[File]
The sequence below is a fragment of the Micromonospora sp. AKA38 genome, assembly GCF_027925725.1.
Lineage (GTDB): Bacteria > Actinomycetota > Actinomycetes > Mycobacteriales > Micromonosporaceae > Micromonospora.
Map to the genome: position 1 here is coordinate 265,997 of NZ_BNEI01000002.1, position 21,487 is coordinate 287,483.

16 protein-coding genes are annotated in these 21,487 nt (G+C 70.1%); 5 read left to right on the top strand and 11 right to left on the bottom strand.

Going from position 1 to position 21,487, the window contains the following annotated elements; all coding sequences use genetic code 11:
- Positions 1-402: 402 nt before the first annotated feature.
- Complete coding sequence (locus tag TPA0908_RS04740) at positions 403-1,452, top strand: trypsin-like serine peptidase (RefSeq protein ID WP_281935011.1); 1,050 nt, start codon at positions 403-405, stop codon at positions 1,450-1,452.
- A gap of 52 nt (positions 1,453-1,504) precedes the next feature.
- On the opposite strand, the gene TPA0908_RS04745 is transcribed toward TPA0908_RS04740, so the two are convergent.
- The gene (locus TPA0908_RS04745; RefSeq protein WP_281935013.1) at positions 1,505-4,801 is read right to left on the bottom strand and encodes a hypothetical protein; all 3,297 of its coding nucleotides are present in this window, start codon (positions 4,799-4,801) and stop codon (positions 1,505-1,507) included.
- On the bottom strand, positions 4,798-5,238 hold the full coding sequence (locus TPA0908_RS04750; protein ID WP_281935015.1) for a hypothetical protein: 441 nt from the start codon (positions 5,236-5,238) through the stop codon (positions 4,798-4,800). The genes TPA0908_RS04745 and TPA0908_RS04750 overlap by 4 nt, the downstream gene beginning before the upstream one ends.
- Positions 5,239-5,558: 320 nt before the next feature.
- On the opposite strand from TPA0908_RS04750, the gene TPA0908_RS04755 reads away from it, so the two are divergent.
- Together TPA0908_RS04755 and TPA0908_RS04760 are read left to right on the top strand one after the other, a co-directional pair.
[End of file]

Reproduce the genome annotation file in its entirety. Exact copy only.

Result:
The sequence below is a fragment of the Micromonospora sp. AKA38 genome, assembly GCF_027925725.1.
Lineage (GTDB): Bacteria > Actinomycetota > Actinomycetes > Mycobacteriales > Micromonosporaceae > Micromonospora.
Map to the genome: position 1 here is coordinate 265,997 of NZ_BNEI01000002.1, position 21,487 is coordinate 287,483.

16 protein-coding genes are annotated in these 21,487 nt (G+C 70.1%); 5 read left to right on the top strand and 11 right to left on the bottom strand.

Going from position 1 to position 21,487, the window contains the following annotated elements; all coding sequences use genetic code 11:
- Positions 1-402: 402 nt before the first annotated feature.
- Complete coding sequence (locus tag TPA0908_RS04740) at positions 403-1,452, top strand: trypsin-like serine peptidase (RefSeq protein ID WP_281935011.1); 1,050 nt, start codon at positions 403-405, stop codon at positions 1,450-1,452.
- A gap of 52 nt (positions 1,453-1,504) precedes the next feature.
- On the opposite strand, the gene TPA0908_RS04745 is transcribed toward TPA0908_RS04740, so the two are convergent.
- The gene (locus TPA0908_RS04745; RefSeq protein WP_281935013.1) at positions 1,505-4,801 is read right to left on the bottom strand and encodes a hypothetical protein; all 3,297 of its coding nucleotides are present in this window, start codon (positions 4,799-4,801) and stop codon (positions 1,505-1,507) included.
- On the bottom strand, positions 4,798-5,238 hold the full coding sequence (locus TPA0908_RS04750; protein ID WP_281935015.1) for a hypothetical protein: 441 nt from the start codon (positions 5,236-5,238) through the stop codon (positions 4,798-4,800). The genes TPA0908_RS04745 and TPA0908_RS04750 overlap by 4 nt, the downstream gene beginning before the upstream one ends.
- Positions 5,239-5,558: 320 nt before the next feature.
- On the opposite strand from TPA0908_RS04750, the gene TPA0908_RS04755 reads away from it, so the two are divergent.
- Together TPA0908_RS04755 and TPA0908_RS04760 are read left to right on the top strand one after the other, a co-directional pair.